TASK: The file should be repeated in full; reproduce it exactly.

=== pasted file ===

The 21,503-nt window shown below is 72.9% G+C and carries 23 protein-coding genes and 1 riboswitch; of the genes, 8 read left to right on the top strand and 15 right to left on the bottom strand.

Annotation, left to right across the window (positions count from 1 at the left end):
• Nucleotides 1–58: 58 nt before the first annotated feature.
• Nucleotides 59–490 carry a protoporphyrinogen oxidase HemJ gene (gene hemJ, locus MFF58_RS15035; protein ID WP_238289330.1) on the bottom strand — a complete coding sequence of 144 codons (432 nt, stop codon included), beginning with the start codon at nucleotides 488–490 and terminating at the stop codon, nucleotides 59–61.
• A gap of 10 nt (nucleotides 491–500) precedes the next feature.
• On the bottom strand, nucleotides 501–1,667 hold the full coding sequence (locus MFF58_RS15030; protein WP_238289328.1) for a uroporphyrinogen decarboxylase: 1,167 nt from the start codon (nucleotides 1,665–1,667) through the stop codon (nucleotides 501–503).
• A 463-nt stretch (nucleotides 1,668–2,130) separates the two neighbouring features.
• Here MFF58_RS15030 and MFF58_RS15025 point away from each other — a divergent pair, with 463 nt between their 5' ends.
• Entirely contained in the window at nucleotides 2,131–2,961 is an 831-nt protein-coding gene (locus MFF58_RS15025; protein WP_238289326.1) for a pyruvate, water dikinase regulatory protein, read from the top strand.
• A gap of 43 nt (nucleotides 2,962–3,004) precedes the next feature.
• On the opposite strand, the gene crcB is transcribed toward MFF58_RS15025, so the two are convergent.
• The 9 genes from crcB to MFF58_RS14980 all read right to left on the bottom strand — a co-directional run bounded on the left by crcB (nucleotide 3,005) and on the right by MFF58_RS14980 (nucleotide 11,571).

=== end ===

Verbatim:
The 21,503-nt window shown below is 72.9% G+C and carries 23 protein-coding genes and 1 riboswitch; of the genes, 8 read left to right on the top strand and 15 right to left on the bottom strand.

Annotation, left to right across the window (positions count from 1 at the left end):
• Nucleotides 1–58: 58 nt before the first annotated feature.
• Nucleotides 59–490 carry a protoporphyrinogen oxidase HemJ gene (gene hemJ, locus MFF58_RS15035; protein ID WP_238289330.1) on the bottom strand — a complete coding sequence of 144 codons (432 nt, stop codon included), beginning with the start codon at nucleotides 488–490 and terminating at the stop codon, nucleotides 59–61.
• A gap of 10 nt (nucleotides 491–500) precedes the next feature.
• On the bottom strand, nucleotides 501–1,667 hold the full coding sequence (locus MFF58_RS15030; protein WP_238289328.1) for a uroporphyrinogen decarboxylase: 1,167 nt from the start codon (nucleotides 1,665–1,667) through the stop codon (nucleotides 501–503).
• A 463-nt stretch (nucleotides 1,668–2,130) separates the two neighbouring features.
• Here MFF58_RS15030 and MFF58_RS15025 point away from each other — a divergent pair, with 463 nt between their 5' ends.
• Entirely contained in the window at nucleotides 2,131–2,961 is an 831-nt protein-coding gene (locus MFF58_RS15025; protein WP_238289326.1) for a pyruvate, water dikinase regulatory protein, read from the top strand.
• A gap of 43 nt (nucleotides 2,962–3,004) precedes the next feature.
• On the opposite strand, the gene crcB is transcribed toward MFF58_RS15025, so the two are convergent.
• The 9 genes from crcB to MFF58_RS14980 all read right to left on the bottom strand — a co-directional run bounded on the left by crcB (nucleotide 3,005) and on the right by MFF58_RS14980 (nucleotide 11,571).